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Cenotes in Mexico

Cenotes in Mexico

Exploring Cenotes In Mexico

Here in Florida and elsewhere in the US they are called sinkholes -- places where unnatural and accidental human caused phenomenons can suddenly swallow up houses, cars, and even people -- but make no mistake around the world cenotes (actually a Spanish Mayan synonym word for a sinkhole) are popular tourist destinations.  It’s not all human fault and caused though.  


One of the reasons we have reports of them almost annually in Florida is because we are on a peninsula made up of limestone and dolostone, frosted with sand and clay much like a cake, and sitting on a plate of sea level elevation.  Heavy rainfall (ie. hurricane season) can contribute to sudden sinkholes, along with heavy use of groundwater for both agriculture and human consumption also contribute to geological sinkholes.  They are impossible to prevent and sometimes even predict.  


In the natural world of cenotes, they are natural sinkhole pits resulting from the collapse of limestone bedrock wherever the water table is high and limestone formations are present near the surface.  They didn’t occur yesterday or even recently.  They’ve evolved over centuries and they make wonderful magical clear water open pits that are often places where cave roofs have collapsed.  They are world re-known cave diving and exploration spots and the ultimate selfie backdrop for those adventurous and skilled enough to scuba dive in them. Cave dives are very popular. 

 

While Dream Travel Today is featuring Cenotes in Mexico, be aware that they are also found in: Australia; Belize; Canada; the Dominican Republic; the United States, and even Zimbabwe. Here are some of the most popular and famous of Cenotes in Mexico:





Cenotes In Mexico

Cenote Ik-Kil, Yucatán, Mexico

Cenote Ik-Kil, Yucatan, Mexico

Cenote Ik-Kil, Yucatán, Mexico - Talk about an adventure of a lifetime!  This cenote has everything any adrenaline seeker could want.  It begins with the carved stairs down to the sinkhole swim platform, among vines, black catfish, and mini waterfalls.  A pristine clear rain water infused paradise, with a restaurant, store, changing rooms, and quaint cottages, plus Chichen Itza, a nearby Mayan ruins.

Cenote Dos Ojos, Tulum, Mexico

Cenotes Dos Ojos, Tulum, Mexico

Among the three top longest underwater cave systems is a relatively new cenote discovery and still not completely explored with still much to be learned.  Popular for both snorkeling and guided cave dives. The “Bat Cave” is a superb snorkeling experience in crystal clear waters that basically remain at a constant 77 degrees. It even has fresh water shrimp and numerous types of fish in its cenote.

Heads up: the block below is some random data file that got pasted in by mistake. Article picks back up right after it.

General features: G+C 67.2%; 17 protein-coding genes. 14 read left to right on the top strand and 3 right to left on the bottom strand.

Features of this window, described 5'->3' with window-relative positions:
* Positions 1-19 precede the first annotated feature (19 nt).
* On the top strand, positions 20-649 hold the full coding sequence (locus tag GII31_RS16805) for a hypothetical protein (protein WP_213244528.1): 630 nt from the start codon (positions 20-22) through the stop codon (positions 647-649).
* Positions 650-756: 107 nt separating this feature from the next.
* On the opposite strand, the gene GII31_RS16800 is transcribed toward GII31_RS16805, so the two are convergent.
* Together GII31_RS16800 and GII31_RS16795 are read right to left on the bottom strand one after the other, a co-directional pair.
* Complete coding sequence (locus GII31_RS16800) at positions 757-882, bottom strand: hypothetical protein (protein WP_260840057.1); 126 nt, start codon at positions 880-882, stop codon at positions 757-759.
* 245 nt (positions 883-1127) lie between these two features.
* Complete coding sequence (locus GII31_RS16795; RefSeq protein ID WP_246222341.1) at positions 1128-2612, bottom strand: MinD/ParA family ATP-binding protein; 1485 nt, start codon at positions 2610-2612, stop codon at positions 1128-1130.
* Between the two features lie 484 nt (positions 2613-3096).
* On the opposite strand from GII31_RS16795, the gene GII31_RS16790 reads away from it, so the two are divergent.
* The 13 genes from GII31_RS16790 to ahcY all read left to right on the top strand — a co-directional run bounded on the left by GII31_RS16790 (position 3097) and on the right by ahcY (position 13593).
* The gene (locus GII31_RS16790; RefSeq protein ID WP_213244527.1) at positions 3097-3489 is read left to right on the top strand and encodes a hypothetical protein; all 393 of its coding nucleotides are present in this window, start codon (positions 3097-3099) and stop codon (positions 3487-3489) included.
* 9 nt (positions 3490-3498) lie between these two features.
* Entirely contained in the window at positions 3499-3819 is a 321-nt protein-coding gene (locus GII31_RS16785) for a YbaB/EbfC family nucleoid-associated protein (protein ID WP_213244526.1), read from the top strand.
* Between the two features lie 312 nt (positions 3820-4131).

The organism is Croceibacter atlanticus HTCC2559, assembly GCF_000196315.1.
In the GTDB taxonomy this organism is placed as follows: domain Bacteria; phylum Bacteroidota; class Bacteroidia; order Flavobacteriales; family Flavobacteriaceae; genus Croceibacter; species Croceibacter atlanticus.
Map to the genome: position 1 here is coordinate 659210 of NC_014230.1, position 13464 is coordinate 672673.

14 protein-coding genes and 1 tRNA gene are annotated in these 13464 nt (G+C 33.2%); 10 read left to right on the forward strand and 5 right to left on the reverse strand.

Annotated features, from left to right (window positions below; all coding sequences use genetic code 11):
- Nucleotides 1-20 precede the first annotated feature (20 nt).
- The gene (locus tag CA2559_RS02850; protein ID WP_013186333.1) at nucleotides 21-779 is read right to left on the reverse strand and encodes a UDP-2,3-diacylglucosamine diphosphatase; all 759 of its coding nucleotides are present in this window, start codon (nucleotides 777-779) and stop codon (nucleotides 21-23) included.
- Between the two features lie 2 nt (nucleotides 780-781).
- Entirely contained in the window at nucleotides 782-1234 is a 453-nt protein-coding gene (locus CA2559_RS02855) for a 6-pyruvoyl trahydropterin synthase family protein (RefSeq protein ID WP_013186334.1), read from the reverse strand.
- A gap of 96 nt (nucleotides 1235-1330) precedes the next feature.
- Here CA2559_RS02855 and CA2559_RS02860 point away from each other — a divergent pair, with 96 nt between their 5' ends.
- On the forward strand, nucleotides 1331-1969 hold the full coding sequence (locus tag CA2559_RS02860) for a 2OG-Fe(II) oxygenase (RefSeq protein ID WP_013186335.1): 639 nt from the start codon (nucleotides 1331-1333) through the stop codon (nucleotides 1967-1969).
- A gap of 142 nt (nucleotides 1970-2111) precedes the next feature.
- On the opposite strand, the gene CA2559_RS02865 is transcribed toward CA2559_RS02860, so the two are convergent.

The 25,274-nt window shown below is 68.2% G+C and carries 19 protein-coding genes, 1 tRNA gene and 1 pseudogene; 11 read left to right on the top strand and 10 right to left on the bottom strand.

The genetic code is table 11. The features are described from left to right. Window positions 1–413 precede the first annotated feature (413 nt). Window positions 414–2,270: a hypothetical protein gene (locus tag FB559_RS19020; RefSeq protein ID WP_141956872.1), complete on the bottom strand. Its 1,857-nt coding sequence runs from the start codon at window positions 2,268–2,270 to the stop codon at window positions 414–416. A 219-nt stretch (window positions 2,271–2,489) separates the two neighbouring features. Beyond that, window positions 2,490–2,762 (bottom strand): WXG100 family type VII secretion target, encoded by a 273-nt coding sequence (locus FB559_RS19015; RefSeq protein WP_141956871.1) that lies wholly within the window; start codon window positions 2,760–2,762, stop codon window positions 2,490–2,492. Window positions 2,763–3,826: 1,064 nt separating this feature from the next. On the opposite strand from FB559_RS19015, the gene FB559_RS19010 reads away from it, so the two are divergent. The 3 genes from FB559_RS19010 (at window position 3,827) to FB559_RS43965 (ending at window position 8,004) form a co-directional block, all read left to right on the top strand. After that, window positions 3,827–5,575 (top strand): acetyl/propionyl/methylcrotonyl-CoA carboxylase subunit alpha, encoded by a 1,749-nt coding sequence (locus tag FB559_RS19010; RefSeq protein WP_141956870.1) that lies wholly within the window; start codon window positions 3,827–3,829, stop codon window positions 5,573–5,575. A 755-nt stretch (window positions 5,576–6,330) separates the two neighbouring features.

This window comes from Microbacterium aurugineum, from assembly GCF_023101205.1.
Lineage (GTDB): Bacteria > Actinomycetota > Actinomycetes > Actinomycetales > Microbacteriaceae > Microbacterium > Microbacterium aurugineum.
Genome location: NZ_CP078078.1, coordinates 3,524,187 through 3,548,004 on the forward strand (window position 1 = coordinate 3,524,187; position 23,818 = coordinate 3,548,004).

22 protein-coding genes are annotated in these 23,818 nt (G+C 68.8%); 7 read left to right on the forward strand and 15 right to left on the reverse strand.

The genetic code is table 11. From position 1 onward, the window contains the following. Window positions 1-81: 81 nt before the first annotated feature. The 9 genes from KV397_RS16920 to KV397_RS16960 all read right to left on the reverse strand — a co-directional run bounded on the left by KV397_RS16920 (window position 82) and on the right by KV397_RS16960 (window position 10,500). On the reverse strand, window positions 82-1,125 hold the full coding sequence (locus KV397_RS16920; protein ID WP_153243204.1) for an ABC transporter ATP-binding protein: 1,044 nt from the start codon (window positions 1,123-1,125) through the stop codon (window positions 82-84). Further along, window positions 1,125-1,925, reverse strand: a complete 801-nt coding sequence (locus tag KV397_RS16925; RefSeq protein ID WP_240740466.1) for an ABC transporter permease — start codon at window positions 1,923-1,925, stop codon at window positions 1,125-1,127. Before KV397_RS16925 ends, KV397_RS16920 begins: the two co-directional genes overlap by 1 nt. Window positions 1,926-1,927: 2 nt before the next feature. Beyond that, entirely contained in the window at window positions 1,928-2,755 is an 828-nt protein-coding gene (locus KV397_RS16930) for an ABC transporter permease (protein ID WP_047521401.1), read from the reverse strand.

Gran Cenote, Coba, Mexico

Gran Cenote, Coba, Mexico

Gran Cenote, Coba, Mexico - One big cave, a cavern, and two cenotes with a wooden platform, sandy beach, snorkel rentals, lockers, life vests,  shower, and even changing rooms. You’ll probably see fish, turtles, bats, and swallows in its beautiful clear water.  It’s also a popular gateway to the second largest cenote spot for divers.

Cenote Samula, Valladolid, Mexico

Cenote Samula, Valladolid, Mexico

Cenote Samula is surreal, serene, and so blue in its cool waters that you’ll think you’ve discovered paradise on earth.  The steps are a little steep and slippery, water shoes recommended.  The fish are so friendly that they will try to clean your feet.  The crystal clear blue water will bring home to you the true meaning of the color “azul.”

Grutas De Loltun, Yucatan, Mexico

Grutas De Loltun, Yucatan, Mexico

Not all cenotes are about snorkeling, swimming, or diving.  Some cenotes are for just hiking.  Grutas de Loltun, is one of these.   You’ll need a guide, but they are worth every peso for this isn’t simply a cenote, it’s a historically important cave area with cenote.  You’ll see a lot of stalactites on the ceiling in this huge void of a cave.  However, the real thrill is the ancient Maya inscriptions on the about two mile hike.

Cenote Oxmal, San Lorenzo, Mexico

Cenote Oxmal, San Lorenzo, Mexico

Cenote Oxmal San Lorenzo, Mexico - Little friendly fishes welcome you and a rope suspended high over the platform  to swing out into the center of this cenote of magical blueness and equally magical coolness make you forget all about the slippery stairs you just climbed down to the platform.  One of the cenote memories you’ll never forget in this peaceful oasis of natural blue.

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